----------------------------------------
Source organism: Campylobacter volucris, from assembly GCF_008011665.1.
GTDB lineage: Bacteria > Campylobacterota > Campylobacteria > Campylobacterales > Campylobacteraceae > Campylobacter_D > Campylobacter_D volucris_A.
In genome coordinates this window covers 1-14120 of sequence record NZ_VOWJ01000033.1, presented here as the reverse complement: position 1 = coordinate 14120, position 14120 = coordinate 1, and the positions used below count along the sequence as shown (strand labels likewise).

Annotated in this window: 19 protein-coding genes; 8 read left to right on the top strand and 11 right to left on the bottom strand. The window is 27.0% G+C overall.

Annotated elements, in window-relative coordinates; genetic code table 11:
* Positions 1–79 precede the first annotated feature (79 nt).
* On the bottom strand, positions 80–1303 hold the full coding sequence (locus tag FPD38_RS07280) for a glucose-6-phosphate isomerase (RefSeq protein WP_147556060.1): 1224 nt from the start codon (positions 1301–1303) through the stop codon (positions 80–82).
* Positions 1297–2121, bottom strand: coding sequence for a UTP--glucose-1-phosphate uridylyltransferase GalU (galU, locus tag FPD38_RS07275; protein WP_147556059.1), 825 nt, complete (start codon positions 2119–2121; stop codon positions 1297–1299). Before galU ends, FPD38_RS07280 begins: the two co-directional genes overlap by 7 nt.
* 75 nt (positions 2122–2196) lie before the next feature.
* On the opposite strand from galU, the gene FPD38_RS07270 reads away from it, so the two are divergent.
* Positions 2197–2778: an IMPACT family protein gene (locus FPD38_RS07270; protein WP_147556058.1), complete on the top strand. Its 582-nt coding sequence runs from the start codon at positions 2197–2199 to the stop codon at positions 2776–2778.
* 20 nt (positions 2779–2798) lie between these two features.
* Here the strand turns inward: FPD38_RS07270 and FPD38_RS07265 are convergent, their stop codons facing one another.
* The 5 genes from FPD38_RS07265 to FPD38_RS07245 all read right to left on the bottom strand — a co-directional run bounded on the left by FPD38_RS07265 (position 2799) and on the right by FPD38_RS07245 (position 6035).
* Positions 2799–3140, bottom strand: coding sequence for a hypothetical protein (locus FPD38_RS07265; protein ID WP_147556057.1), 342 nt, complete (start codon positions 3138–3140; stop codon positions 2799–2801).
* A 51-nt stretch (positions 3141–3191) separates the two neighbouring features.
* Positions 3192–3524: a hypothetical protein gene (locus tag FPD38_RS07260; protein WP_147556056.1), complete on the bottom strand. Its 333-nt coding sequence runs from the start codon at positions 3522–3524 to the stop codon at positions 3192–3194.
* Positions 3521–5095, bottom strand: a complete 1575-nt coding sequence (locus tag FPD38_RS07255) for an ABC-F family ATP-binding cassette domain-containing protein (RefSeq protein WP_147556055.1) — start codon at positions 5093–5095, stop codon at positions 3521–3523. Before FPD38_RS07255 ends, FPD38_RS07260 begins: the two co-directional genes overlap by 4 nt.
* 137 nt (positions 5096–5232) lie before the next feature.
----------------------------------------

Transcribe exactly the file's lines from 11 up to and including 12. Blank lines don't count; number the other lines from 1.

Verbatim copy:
* Positions 2197–2778: an IMPACT family protein gene (locus FPD38_RS07270; protein WP_147556058.1), complete on the top strand. Its 582-nt coding sequence runs from the start codon at positions 2197–2199 to the stop codon at positions 2776–2778.
* 20 nt (positions 2779–2798) lie between these two features.